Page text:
Explore Ebooks

Categories

Explore Audiobooks

Categories

Explore Magazines

Categories

Explore Documents

Categories

100%(5)100% found this document useful (5 votes)

6K views12 pagesConstant Velocity Particle Model packet for honors physics (high school sophomores) in the 2012 - 2013 school year.

© Attribution Non-Commercial (BY-NC)

PDF, TXT or read online from Scribd

Constant Velocity Particle Model packet for honors physics (high school sophomores) in the 2012 - 2013 school year.

Attribution Non-Commercial (BY-NC)

100%(5)100% found this document useful (5 votes)

6K views12 pagesConstant Velocity Particle Model packet for honors physics (high school sophomores) in the 2012 - 2013 school year.

Attribution Non-Commercial (BY-NC)

You are on page 1of 12

Name: ________________________________

The front of each model packet should serve as a storehouse for things youll want to be able to quickly look up later. We will usually try to give you some direction on a useful way to organize this space (see the table below). Physical Quantity Description Symbol Units

Sketch and label the experiment setup:

The Objective:

If it is linear, nd the equation of best t line: _________________________________________________ Be sure to: Use pencil Label your axes with symbols and units Give the graph a title ([vertical axis variable] vs. [horizontal axis variable]) Draw a best t line (dont connect the dots). Find the slope using points on the line (not data points). Write the equation of the line using the variables from your axes (dont default to y and x); make sure the slope and intercept have the correct units attached to the numbers. Put units on numbers, but never on variables.

3 from Modeling Workshop Project 2006

1.

2.

Given the following motion map, where position were recorded with one dot each second, draw the corresponding position-vs-time graph.

x m

Position m

Time s

3. Consider the position vs. time graph below for cyclists A and B.

a.

Do the cyclists start at the same point? How do you know? If not, which is ahead?

c.

e.

4.

Consider the new position vs. time graph below for cyclists A and B.

a.

How does the motion of the cyclist A in the new graph compare to that of A in the previous graph from page one?

b. How does the motion of cyclist B in the new graph compare to that of B in the previous graph?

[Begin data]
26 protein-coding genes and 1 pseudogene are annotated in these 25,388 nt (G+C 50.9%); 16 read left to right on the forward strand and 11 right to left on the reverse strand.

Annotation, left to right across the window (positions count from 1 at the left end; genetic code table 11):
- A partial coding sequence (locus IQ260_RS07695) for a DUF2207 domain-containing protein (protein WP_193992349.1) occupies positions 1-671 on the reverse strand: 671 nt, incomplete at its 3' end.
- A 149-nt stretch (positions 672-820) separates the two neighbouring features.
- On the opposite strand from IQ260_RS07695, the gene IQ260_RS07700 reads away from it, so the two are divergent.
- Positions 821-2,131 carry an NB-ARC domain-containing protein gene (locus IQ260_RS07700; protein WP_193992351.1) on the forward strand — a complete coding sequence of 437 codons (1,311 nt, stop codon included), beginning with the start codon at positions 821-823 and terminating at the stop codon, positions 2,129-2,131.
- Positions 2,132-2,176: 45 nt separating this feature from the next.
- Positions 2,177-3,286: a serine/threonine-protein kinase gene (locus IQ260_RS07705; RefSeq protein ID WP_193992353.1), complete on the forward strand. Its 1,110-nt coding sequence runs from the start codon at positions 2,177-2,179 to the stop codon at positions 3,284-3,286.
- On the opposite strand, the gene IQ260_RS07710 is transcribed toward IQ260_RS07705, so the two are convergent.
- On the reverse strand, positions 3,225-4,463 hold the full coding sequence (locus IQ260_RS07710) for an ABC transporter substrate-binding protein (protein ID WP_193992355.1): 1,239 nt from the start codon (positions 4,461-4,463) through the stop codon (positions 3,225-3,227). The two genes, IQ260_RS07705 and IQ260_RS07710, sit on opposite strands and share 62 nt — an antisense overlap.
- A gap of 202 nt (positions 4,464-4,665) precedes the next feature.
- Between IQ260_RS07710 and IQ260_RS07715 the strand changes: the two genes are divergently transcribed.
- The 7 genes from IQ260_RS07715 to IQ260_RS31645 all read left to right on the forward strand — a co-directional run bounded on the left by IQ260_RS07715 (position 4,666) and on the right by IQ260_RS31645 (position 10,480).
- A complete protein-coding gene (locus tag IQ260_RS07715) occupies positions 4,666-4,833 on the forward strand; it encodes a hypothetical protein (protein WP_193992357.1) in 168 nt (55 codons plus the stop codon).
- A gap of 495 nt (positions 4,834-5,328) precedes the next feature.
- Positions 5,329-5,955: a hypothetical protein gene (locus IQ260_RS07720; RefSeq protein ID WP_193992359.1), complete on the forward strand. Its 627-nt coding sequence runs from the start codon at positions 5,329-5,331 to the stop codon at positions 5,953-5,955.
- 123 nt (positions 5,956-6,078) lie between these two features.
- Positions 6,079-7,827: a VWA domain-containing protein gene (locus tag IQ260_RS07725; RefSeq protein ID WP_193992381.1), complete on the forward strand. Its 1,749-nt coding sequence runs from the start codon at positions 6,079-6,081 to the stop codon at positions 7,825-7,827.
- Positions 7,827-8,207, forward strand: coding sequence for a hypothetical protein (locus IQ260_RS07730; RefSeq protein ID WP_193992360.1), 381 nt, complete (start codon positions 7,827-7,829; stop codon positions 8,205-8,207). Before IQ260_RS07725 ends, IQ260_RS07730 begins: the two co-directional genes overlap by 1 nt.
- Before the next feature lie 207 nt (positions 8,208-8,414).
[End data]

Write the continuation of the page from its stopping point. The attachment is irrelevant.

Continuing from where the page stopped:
c.

e.

Which cyclist traveled a greater distance during the rst 5 seconds? How do you know?

5.

a.

Rank these situations from greatest to least based on which shows the greatest displacement during the time from 0 to 10 seconds. Use the > and = signs, but do not use the < sign.

b. Rank these situations from greatest to least based on which shows the greatest distance traveled during the time from 0 to 10 seconds. Use the > and = signs, but do not use the < sign.

6. In each table below, the motion is described by a position-vs-time graph, a velocity-vs-time graph, a verbal description or a motion map. The other three representations have been left blank. a. Complete the missing representations. DO THIS FIRST, BEFORE YOU USE THE MOTION SENSOR! Be sure to include each of the following in your verbal description: starting position, direction moved, type of motion, relative speed. b. Move, relative to the motion detector, so that you produce a graph that matches the given graph as closely as possible. Using a different colored pen/pencil, correct your predictions if necessary. Written Description

Motion Map

Written Description

Motion Map

Written Description The object starts close to the motion detector, and moves at a constant, moderate speed in the forward direction for several seconds. Then it stops for a few seconds before returning to its starting point, once again at a moderate speed.

Motion Map

Written Description

Motion Map

Written Description

Motion Map

x m

7. Read the following three problems and consider if the Constant Velocity Particle Model (CVPM) applies. I. A Mac Truck starts from rest and reaches a speed of 8.5 m/s in 20 seconds. II. A dune buggy travels for 20 seconds at a speed of 8.5 m/s. III. A driver sees a deer in the road ahead and applies the brakes. The car slows to a stop from 8.5 m/s in 20 seconds. a. For each of the three above problems, say whether CVPM applies and explain your reasoning.

b. Choose one of the problems for which CVPM applies. For the problem you selected, draw at least three diagrams and/or graphs to illustrate the situation. Choose the diagrams and graphs that you nd most useful.

c.

Using the constant velocity particle model, solve for any unknown quantities. Show your work and use units.

10

8.

The graph below shows the velocity vs. time graph for a toy dune buggy which started 20 cm from the edge of its track. Assume that edge of the track is the origin.

Velocity (cm/s) "#! $#! !!#! %$#! %"#! !a. Determine the change in position from t = 2 sec to 3.5 sec. Clearly indicate how the change in position shows

up on the velocity graph. Show your work and use units!

&!

$!

'!

"!

(!

)!t (s)

b. Determine the change in position from t = 5 sec to 6 sec. Clearly indicate how the change in position shows up on the velocity graph. Show your work and use units!

c.

Construct a quantitative position-time graph for the motion. Assume a position of 20 cm at t = 0. Be sure to accurately number the scale on the position axis.

Position (cm)

"!

#!

$!

%!

&!

t '! (s)

!

d. Draw a motion map for this motion. On your motion map, clearly indicate the displacements determined in parts (a) and (b).

11

Save this space for the end of the unit when your teacher will give you directions as to how to make a model summary.

12